I found this unusual looking mushroom, a Shaggy Mane, in the deep deep woods on the Blackstone River Bikeway in Cumberland R.I. on a fall morning.
After recent rains and a very dry summer it seems there are a lot of mushrooms trying to sprout before the colder weather gets here.
Oprinus comatus, the shaggy ink cap, lawyer's wig, or shaggy mane, is a common fungus often seen growing on lawns, along gravel roads and waste areas. The young fruiting bodies first appear as white cylinders emerging from the ground, then the bell-shaped caps open out. The caps are white, and covered with scales - this is the origin of the common names of the fungus. The gills beneath the cap are white, then pink, then turn black and secrete a black liquid filled with spores (hence the “ink cap” name). This mushroom is unusual because it will turn black and dissolve itself in a matter of hours after being picked or depositing spores.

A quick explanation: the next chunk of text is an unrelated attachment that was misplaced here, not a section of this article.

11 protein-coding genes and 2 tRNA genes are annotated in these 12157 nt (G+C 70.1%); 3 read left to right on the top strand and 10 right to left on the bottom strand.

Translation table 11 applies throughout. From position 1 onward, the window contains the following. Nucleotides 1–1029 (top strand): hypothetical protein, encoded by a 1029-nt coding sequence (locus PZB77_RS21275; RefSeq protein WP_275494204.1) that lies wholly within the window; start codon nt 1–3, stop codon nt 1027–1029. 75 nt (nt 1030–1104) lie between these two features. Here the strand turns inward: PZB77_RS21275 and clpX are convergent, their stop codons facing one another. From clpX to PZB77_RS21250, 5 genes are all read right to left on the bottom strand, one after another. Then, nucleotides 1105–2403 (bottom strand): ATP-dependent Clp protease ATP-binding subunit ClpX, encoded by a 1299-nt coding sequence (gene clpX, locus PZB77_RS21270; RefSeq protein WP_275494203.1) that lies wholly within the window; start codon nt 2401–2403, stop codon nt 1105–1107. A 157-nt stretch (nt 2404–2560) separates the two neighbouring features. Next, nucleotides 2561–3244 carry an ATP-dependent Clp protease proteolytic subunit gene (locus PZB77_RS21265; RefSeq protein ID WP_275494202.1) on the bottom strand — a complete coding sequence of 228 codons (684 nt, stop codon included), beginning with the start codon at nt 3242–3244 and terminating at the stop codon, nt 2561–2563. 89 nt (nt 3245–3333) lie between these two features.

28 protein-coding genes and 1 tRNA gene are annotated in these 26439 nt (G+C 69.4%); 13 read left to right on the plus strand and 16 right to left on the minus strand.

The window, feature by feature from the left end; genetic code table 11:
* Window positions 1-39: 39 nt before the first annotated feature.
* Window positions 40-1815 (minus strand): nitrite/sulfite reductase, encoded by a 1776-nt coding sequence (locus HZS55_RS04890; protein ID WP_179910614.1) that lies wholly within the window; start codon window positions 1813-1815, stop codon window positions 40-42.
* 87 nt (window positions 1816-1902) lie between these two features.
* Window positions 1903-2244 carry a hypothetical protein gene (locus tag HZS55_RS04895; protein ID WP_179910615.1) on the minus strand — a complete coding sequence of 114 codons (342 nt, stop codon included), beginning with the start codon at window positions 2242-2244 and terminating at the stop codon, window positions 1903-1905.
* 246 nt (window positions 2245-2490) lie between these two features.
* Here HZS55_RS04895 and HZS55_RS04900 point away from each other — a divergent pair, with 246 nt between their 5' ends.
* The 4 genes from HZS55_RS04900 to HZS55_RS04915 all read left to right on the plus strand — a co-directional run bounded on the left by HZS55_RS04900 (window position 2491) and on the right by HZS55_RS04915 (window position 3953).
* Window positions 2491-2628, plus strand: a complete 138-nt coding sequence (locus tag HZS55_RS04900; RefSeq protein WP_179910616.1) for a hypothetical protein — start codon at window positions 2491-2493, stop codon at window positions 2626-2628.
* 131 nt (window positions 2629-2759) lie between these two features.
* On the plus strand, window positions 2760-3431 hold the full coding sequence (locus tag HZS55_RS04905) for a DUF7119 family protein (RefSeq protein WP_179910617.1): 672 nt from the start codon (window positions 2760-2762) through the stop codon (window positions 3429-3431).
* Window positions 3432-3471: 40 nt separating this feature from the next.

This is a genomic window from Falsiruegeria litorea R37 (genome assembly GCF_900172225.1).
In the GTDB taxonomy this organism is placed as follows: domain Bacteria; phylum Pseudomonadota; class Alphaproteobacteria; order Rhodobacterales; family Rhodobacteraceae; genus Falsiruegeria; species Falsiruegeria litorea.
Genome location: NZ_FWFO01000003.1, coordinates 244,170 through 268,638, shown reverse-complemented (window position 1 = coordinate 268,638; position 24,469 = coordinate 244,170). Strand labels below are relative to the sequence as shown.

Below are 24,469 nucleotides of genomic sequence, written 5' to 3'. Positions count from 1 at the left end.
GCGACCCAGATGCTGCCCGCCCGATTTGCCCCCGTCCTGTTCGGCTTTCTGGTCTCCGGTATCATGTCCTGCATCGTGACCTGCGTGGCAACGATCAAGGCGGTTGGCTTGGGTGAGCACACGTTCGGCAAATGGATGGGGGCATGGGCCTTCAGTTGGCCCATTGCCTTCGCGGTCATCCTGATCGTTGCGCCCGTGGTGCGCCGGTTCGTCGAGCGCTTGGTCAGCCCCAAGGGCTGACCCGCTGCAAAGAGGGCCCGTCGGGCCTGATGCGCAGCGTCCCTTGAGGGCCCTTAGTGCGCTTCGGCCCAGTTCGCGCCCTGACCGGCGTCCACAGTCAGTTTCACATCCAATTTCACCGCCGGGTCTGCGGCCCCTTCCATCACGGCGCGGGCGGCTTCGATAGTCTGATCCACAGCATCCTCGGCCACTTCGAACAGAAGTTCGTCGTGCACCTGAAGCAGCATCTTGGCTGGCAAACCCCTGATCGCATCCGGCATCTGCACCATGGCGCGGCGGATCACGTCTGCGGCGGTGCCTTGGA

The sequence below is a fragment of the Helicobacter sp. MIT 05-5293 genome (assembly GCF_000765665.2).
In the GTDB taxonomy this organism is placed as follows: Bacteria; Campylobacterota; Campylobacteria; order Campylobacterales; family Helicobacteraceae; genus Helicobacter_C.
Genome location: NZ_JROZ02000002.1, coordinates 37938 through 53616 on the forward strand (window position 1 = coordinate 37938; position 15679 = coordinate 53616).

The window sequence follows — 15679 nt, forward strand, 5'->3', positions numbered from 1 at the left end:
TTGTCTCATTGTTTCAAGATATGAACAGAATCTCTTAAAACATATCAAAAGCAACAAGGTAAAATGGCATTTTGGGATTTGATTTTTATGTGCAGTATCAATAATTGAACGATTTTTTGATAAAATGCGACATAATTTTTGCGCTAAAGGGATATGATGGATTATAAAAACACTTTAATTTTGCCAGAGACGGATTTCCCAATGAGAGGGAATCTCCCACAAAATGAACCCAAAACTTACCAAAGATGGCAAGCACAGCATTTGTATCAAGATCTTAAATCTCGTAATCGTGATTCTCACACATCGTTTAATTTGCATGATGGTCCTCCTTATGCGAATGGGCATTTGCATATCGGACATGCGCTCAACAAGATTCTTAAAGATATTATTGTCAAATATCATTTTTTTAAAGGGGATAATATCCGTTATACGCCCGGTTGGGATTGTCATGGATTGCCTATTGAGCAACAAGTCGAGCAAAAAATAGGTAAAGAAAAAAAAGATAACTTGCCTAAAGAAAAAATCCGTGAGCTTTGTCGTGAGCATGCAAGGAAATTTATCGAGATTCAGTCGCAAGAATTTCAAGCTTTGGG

When young it is an excellent edible mushroom provided that it is eaten soon after being collected (it keeps very badly because of the auto digestion of its gills and cap). If long-term storage is desired, sauteing or simmering until done will allow the mushrooms to be stored in a refrigerator for several days or frozen. Processing must be done whether for eating or storage within four to six hours of harvest to prevent undesirable changes to the mushroom. The species is cultivated in China as food.